Hannah, Welcome to Your Tape

Hannah, Welcome to Your Tape

Kate Nerone and Charlotte Houston

13 Reasons Why, Netflix’s new series based off the YA novel of the same title, has garnered serious attention since it was released this March. Everyone seems to have a list of thirteen reasons why they love or hate the show, and it became the most tweeted-about Netflix show during its first week of streaming. The show is mature, displaying graphic depictions of self-harm, sexual assault, drinking, violence, and drugs—setting itself far apart from the mostly light-hearted TV shows and movies targeted at teens. 13 Reasons Why is honest and heart-wrenching and important for many reasons, but it’s definitely not perfect. We won’t say we love or hate the show, that it’s perfect or unredeemable, but it’s worth a watch. The suspense and tension is perfectly executed, ensuring that no matter how painful the show gets, you have to keep pressing play. And it tackles high school unflinchingly; although it occasionally misses the mark on slang and banter, sometimes it gets it so, so right. It has flaws, but the discussion that has sprung from it is certainly worth engaging in.

The show centers around Hannah Baker, and is set in the wake of her suicide. She has left behind thirteen tapes, one for each person that she feels are one of the reasons why she killed herself. She sends them off before she dies, making sure that each of her “reasons” has to listen to how they ruined her life. She sends these tapes in the hopes that the tremendous guilt of thinking that they are the reason she killed herself will even the scales of justice a little bit. Thus her death is her revenge. This notion is deeply flawed, and incredibly dangerous. The narrative of the story makes Hannah a martyr, glorifying her suicide as a righteous act of justice and revenge, and the only way to send a message and fix her problems. For viewers out there who have been similarly wronged, and are contemplating ending their own lives, this depiction could have dire consequences. Along with that, the show graphically depicts Hannah slitting her wrists and bleeding out, which violates the guidelines set out by the American Psychological Association on how to safely portray suicide without inspiring more deaths. Finally, this is a flawed narrative because no one killed Hannah but Hannah. So many times, the characters accuse themselves and each other of “killing Hannah Baker,” but she killed herself. Yes, the things that people did to her certainly made her mental illness much harder to bear, but at the end of the day, she was the one who made that decision.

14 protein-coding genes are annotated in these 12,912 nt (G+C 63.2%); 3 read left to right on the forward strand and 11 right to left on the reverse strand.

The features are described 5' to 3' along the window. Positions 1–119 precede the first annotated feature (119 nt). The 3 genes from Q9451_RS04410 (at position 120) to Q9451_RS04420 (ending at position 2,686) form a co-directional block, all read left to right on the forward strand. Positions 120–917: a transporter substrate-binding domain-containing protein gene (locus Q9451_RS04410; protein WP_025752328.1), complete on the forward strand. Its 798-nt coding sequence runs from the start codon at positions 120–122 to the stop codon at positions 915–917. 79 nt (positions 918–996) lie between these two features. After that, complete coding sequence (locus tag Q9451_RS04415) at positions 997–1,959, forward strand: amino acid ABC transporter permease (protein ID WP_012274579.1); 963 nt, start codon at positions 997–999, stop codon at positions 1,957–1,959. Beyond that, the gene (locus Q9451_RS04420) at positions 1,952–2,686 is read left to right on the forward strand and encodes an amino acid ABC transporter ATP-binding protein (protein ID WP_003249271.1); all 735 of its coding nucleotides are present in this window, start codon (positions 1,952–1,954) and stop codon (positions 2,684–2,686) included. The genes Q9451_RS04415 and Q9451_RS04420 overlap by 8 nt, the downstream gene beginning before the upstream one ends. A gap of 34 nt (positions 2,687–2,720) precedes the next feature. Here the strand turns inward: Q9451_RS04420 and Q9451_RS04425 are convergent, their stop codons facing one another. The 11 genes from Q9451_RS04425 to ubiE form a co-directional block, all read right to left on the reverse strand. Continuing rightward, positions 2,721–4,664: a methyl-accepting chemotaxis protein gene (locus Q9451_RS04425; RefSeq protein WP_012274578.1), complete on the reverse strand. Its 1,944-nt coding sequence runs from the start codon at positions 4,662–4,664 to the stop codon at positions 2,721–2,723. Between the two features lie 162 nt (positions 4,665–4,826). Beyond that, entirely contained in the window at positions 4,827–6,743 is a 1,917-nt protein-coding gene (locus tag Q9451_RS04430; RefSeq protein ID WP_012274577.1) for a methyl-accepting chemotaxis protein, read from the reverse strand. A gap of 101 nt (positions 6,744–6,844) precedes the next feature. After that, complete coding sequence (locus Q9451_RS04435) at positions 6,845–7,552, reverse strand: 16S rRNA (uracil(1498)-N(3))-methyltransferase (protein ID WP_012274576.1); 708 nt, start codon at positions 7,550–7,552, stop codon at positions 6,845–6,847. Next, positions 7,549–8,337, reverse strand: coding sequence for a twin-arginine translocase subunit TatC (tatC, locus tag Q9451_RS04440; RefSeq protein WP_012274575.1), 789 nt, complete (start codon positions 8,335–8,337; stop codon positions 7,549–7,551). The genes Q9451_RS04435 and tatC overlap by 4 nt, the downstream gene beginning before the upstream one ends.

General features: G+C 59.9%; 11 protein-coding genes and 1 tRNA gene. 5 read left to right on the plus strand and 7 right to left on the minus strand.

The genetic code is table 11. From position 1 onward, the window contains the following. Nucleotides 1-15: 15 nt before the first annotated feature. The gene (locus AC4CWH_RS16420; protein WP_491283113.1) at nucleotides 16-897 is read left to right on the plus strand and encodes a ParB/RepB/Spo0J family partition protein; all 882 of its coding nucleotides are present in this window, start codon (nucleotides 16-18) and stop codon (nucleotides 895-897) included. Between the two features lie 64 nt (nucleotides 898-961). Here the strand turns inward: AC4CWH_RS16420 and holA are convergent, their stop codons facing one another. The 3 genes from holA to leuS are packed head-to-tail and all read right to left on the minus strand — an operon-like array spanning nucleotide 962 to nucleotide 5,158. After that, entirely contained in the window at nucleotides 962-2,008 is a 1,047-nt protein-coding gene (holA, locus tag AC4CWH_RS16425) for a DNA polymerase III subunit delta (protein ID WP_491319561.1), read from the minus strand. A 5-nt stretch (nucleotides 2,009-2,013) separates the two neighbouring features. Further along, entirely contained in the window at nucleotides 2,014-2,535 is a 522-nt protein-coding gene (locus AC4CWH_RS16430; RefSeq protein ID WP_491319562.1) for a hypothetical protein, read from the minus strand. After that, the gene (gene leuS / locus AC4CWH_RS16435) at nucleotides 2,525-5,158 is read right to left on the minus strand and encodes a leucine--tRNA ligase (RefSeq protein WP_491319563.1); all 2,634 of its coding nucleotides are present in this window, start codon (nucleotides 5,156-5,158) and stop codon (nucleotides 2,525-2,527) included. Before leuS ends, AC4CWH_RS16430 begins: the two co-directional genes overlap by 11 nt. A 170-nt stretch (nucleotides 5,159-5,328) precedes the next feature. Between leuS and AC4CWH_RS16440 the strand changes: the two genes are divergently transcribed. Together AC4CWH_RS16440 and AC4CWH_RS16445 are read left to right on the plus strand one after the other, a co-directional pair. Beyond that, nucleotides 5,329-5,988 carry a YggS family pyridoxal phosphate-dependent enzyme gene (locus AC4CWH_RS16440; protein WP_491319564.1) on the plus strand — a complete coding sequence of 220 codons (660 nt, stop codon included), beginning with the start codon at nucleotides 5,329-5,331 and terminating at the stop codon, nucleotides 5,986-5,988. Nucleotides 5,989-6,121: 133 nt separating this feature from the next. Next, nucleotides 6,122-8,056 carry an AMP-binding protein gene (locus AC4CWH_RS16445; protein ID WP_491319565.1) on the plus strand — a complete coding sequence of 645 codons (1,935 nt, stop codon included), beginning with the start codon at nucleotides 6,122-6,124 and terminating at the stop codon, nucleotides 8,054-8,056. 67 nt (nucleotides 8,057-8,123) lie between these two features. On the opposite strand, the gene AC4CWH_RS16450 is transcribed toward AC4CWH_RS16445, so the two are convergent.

With that said, the show also explores the stigmas and realities of masculinity, mental illness, bullying, sexual assault, friendship, and family in impactful, important ways. The way the show portrays rape is also very realistic in that the rape in both cases is committed by a  trusted friend, a surprisingly common occurrence especially in high schools and colleges. These situations reveal the brutal healing process for survivors of sexual assault and the struggles they face afterwards with guilt, slut-shaming, self-blame, and secrecy. This truthful depiction of the crimes as well as the honest portrayal of the rapist himself is helpful in showing students that this can happen to anyone and can be done by people you wouldn’t necessarily expect. The construct of masculinity is also called into question, especially over issues of sex and relationships. Different forms of bullying, harassment, complacency, and ostracization are also highlighted. The flaws of victims in addition to bullies are exposed as destructive and snowballing. The show can spark extremely valuable conversation, especially if its flaws are recognized and unpackaged. That’s why we think as long as you’re engaging the show and taking it with a grain of salt, it’s worth a watch.

Now, if you’ve finished the show, keep reading. But if you haven’t and plan to, there will be major plot spoilers past this point. The suspense is one of the best parts of this show and we don’t want to ruin anyone’s viewing experience, so you’ve been warned!